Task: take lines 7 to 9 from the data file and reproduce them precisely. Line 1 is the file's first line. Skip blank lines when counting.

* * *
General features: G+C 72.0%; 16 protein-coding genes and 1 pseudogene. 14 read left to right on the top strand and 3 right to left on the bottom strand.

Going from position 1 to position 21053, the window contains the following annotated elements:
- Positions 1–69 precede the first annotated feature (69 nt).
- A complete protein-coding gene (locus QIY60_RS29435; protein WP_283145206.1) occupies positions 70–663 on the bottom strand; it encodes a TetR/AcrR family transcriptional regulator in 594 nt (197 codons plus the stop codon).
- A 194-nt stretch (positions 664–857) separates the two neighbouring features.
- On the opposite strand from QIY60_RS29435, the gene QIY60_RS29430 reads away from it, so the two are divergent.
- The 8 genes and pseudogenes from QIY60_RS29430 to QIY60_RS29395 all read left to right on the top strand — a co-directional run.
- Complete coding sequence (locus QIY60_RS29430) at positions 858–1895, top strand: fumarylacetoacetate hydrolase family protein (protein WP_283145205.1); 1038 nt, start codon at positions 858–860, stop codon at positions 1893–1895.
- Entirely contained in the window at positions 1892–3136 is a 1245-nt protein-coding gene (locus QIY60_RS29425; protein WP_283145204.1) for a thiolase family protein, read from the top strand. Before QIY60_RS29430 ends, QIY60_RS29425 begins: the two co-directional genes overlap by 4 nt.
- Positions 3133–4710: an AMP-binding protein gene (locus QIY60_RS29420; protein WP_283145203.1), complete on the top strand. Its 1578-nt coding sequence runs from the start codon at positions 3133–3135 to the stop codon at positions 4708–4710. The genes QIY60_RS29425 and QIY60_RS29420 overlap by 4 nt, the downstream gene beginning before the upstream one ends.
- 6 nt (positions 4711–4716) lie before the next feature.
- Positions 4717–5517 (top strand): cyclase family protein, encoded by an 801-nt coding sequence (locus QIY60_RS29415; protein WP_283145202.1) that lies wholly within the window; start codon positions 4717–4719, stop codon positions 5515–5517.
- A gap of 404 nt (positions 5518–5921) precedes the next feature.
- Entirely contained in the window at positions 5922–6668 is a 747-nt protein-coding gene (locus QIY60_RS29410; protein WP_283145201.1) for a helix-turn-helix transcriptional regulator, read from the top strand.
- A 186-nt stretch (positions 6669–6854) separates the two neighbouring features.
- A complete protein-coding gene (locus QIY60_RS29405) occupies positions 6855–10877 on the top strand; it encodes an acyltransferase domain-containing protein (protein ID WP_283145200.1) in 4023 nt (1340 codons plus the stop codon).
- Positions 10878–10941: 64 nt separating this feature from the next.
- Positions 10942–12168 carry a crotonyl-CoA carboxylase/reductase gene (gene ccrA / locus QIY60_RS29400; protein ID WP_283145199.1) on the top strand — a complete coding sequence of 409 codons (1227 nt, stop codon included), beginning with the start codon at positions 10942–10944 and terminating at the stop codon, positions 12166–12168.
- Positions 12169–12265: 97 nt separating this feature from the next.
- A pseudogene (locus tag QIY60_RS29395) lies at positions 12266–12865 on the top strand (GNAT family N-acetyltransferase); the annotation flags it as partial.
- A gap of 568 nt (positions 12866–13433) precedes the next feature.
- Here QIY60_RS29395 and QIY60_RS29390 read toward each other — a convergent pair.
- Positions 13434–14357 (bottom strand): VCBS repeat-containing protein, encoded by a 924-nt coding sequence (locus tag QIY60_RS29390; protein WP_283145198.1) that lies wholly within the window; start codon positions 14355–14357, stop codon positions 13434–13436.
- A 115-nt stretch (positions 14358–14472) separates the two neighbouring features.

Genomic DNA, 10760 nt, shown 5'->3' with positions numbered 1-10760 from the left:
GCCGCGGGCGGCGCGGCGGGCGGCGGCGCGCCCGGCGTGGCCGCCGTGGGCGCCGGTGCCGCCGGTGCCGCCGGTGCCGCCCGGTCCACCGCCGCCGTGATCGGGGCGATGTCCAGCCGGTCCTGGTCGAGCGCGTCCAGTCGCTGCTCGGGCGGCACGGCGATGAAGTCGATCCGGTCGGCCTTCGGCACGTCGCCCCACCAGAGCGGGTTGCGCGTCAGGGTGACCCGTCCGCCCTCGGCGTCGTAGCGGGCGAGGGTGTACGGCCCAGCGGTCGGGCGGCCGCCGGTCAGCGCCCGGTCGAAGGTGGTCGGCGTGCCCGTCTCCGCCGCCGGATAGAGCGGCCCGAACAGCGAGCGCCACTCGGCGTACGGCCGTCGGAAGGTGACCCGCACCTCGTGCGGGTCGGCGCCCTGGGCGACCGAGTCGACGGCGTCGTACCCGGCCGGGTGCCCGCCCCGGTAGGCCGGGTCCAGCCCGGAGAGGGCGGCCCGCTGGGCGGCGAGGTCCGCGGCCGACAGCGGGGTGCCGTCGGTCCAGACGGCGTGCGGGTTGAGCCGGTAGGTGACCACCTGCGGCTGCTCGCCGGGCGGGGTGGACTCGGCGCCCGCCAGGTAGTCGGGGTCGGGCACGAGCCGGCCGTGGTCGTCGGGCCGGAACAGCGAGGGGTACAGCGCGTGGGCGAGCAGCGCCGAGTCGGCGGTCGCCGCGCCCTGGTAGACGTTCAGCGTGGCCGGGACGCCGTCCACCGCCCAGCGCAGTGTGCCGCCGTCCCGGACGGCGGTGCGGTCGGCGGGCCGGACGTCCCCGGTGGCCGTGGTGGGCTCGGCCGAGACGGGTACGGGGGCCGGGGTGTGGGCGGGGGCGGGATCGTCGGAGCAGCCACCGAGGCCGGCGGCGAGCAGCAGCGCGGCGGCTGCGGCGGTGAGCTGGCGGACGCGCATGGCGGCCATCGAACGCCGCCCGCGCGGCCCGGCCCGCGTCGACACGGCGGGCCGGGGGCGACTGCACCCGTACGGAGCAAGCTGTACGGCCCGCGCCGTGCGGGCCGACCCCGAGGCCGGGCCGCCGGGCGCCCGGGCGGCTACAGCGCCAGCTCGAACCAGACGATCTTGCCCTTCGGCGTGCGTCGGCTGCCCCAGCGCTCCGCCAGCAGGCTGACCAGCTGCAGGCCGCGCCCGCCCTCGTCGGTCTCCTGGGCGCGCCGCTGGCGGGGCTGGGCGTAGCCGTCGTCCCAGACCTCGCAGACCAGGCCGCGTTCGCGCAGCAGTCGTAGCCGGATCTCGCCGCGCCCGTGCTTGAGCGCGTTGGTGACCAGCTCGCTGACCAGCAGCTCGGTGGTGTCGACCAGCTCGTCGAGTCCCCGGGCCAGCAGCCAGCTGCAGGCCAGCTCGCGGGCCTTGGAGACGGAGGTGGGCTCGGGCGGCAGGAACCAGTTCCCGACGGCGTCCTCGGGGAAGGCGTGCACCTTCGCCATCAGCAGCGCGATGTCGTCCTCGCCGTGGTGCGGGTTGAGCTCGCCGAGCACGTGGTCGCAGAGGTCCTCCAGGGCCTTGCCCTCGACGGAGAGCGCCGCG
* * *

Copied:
- The 8 genes and pseudogenes from QIY60_RS29430 to QIY60_RS29395 all read left to right on the top strand — a co-directional run.
- Complete coding sequence (locus QIY60_RS29430) at positions 858–1895, top strand: fumarylacetoacetate hydrolase family protein (protein WP_283145205.1); 1038 nt, start codon at positions 858–860, stop codon at positions 1893–1895.
- Entirely contained in the window at positions 1892–3136 is a 1245-nt protein-coding gene (locus QIY60_RS29425; protein WP_283145204.1) for a thiolase family protein, read from the top strand. Before QIY60_RS29430 ends, QIY60_RS29425 begins: the two co-directional genes overlap by 4 nt.